|Alma mater||University of Colorado Boulder|
|Institutions||National Cave and Karst Research Institute|
NASA Astrobiology Institute
Penelope J. Boston is a speleologist. She is associate director of the National Cave and Karst Research Institute in Carlsbad, New Mexico, and founder and director of the Cave and Karst Studies Program at New Mexico Institute of Mining and Technology in Socorro. Among her research interests are geomicrobiology of caves and mines, extraterrestrial speleogenesis, and space exploration and astrobiology generally.
In the mid-1980s, Boston (then a graduate student at the University of Colorado Boulder) was one of the founders of the Mars Underground and helped organize a series of conferences called The Case for Mars. She was the last director of the Nasa Astrobiology Institute before the Institute was suspended.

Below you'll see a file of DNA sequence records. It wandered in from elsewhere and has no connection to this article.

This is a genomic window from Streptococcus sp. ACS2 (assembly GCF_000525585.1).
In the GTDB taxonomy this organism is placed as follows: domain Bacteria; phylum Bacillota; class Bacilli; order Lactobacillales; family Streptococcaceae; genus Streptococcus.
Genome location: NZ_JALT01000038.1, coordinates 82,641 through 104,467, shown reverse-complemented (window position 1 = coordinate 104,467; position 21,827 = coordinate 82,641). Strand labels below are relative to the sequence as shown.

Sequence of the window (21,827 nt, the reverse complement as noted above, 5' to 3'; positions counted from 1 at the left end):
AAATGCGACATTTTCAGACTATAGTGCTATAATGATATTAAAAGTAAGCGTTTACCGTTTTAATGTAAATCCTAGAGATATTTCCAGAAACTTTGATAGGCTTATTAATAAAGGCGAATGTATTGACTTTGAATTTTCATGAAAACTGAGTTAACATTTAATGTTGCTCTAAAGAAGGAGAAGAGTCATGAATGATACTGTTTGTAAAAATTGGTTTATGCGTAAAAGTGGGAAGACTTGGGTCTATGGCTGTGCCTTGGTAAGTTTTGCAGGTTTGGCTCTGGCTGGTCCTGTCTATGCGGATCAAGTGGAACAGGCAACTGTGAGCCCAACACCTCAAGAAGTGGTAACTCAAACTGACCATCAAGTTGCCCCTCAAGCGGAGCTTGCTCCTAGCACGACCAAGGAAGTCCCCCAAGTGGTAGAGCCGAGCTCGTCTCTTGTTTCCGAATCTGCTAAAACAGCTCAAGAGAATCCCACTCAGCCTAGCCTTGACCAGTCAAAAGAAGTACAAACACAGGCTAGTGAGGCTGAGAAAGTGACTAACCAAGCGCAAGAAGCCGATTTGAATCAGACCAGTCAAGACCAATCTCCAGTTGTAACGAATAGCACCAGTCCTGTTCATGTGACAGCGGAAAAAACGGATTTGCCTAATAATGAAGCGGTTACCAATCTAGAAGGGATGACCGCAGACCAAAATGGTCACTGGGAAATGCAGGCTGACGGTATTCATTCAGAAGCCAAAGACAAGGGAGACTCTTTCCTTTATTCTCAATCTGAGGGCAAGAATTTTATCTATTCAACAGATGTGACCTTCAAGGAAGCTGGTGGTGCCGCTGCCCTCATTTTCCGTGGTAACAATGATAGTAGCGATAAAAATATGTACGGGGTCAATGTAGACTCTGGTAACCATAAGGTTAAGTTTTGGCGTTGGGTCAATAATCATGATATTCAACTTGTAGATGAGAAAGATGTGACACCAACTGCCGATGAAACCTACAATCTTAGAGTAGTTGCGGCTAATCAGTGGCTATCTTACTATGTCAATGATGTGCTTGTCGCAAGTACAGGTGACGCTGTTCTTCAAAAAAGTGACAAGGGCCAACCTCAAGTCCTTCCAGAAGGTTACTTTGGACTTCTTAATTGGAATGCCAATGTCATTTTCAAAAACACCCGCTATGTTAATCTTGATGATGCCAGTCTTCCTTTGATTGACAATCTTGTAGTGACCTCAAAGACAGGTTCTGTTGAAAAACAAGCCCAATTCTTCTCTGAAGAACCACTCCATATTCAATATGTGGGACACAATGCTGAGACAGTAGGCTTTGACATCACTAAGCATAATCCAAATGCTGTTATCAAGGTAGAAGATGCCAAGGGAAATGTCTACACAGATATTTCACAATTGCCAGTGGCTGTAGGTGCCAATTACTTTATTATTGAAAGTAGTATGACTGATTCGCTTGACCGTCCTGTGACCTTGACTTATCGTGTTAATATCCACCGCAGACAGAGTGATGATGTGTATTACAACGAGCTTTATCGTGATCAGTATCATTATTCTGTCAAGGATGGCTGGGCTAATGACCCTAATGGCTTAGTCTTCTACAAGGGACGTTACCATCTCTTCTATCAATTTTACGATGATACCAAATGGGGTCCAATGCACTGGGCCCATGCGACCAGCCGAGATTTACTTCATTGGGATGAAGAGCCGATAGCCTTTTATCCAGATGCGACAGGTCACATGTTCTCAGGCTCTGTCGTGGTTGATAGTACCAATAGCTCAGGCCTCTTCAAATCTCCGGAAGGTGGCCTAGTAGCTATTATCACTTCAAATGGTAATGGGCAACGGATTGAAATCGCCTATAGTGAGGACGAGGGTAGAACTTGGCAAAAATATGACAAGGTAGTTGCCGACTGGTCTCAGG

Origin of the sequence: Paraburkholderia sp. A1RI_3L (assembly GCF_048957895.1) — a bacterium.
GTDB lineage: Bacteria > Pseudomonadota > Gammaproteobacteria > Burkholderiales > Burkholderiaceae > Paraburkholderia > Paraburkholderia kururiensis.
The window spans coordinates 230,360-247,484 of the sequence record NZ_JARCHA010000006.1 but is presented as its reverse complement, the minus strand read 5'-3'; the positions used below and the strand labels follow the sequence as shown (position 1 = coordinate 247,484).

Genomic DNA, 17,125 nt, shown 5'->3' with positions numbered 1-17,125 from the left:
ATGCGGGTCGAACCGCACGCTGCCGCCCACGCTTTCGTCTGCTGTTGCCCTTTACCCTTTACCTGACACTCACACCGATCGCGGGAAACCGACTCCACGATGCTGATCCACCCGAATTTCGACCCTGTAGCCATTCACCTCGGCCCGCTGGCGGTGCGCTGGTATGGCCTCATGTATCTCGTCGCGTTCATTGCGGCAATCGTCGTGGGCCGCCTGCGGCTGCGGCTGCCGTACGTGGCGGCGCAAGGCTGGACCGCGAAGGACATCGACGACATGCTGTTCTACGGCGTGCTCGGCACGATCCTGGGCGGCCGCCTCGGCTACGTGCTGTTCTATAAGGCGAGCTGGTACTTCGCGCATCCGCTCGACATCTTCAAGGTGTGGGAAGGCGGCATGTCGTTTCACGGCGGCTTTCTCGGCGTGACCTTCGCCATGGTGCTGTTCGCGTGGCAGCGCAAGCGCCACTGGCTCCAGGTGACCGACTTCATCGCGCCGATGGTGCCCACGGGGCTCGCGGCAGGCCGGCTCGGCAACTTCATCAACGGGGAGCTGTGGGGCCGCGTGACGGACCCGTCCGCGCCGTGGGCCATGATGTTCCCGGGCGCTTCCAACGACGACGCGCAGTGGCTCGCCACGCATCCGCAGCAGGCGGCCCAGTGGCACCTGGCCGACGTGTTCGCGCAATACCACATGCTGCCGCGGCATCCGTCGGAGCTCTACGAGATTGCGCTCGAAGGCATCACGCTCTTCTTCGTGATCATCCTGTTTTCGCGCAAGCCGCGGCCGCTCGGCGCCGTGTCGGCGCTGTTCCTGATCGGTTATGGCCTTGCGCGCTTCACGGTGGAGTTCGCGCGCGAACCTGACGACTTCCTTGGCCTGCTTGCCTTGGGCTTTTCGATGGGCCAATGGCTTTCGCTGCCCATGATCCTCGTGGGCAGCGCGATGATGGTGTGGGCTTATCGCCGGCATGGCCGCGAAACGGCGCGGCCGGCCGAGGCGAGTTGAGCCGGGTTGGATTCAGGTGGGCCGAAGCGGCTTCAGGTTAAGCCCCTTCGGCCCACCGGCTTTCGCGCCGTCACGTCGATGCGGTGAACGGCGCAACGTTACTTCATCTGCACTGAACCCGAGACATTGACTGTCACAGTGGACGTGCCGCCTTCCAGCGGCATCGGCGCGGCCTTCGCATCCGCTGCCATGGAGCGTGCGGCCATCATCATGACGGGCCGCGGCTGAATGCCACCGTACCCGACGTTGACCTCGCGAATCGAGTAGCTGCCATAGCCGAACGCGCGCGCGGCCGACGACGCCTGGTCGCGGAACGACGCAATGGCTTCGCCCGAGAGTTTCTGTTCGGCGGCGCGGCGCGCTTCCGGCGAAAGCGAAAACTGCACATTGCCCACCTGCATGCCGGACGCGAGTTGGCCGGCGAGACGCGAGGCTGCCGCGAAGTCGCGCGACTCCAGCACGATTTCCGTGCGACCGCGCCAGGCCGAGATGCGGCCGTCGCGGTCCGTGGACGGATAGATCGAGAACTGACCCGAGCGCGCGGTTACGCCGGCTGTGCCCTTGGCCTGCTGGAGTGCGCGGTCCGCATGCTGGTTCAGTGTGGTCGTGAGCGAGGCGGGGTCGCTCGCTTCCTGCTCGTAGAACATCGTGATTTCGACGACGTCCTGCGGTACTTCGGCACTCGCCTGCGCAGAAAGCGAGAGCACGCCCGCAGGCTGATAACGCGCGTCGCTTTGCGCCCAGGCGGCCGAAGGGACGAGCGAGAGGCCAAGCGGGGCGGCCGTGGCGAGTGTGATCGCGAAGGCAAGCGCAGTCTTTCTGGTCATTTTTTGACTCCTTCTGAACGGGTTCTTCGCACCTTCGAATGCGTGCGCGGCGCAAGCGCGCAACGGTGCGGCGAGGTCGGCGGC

She has a B.S. in microbiology, geology, and psychology, and a M.S. in microbiology and atmospheric chemistry. She completed her Ph.D. from University of Colorado Boulder in 1985. During 2002–2004, she was Principal Investigator on the Caves of Mars Project, which, among other things, studied the effects on mice of an atmosphere rich in argon, and "flat crops" that might be grown in Martian caves.
Her interest is in extremophiles (organisms which prefer or thrive in the extremes of altitude, cold, darkness, dryness, heat, mineralized environments, pressure, radiation, vacuum, variability, or weightlessness) which may be found in caves and karst on Earth, and she thinks should be looked for in equivalents of other objects in space from asteroids to planets.
An only child of theatrical parents, she writes poetry reflective of her world travel and uncommon specialty. In 2010 she was featured in Symphony of Science. She continues to work with NASA on the Atacama Field Expedition.